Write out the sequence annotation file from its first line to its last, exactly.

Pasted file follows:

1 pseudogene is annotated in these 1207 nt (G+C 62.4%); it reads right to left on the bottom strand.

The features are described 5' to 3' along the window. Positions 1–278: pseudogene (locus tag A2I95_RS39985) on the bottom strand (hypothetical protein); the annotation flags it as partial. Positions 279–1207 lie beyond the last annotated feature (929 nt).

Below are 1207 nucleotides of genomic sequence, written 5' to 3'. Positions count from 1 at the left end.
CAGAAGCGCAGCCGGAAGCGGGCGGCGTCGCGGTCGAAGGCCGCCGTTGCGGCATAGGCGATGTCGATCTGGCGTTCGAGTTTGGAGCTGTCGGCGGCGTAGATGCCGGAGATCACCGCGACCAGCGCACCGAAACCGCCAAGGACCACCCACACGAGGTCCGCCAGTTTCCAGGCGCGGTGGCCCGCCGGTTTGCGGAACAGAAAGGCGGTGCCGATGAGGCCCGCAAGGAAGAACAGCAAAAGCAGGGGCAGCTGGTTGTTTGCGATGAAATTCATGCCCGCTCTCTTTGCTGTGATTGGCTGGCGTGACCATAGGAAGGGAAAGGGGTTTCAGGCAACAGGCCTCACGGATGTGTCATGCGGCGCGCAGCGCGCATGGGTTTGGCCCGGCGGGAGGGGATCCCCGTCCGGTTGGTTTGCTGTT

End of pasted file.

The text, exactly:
1 pseudogene is annotated in these 1207 nt (G+C 62.4%); it reads right to left on the bottom strand.

The features are described 5' to 3' along the window. Positions 1–278: pseudogene (locus tag A2I95_RS39985) on the bottom strand (hypothetical protein); the annotation flags it as partial. Positions 279–1207 lie beyond the last annotated feature (929 nt).

Below are 1207 nucleotides of genomic sequence, written 5' to 3'. Positions count from 1 at the left end.
CAGAAGCGCAGCCGGAAGCGGGCGGCGTCGCGGTCGAAGGCCGCCGTTGCGGCATAGGCGATGTCGATCTGGCGTTCGAGTTTGGAGCTGTCGGCGGCGTAGATGCCGGAGATCACCGCGACCAGCGCACCGAAACCGCCAAGGACCACCCACACGAGGTCCGCCAGTTTCCAGGCGCGGTGGCCCGCCGGTTTGCGGAACAGAAAGGCGGTGCCGATGAGGCCCGCAAGGAAGAACAGCAAAAGCAGGGGCAGCTGGTTGTTTGCGATGAAATTCATGCCCGCTCTCTTTGCTGTGATTGGCTGGCGTGACCATAGGAAGGGAAAGGGGTTTCAGGCAACAGGCCTCACGGATGTGTCATGCGGCGCGCAGCGCGCATGGGTTTGGCCCGGCGGGAGGGGATCCCCGTCCGGTTGGTTTGCTGTT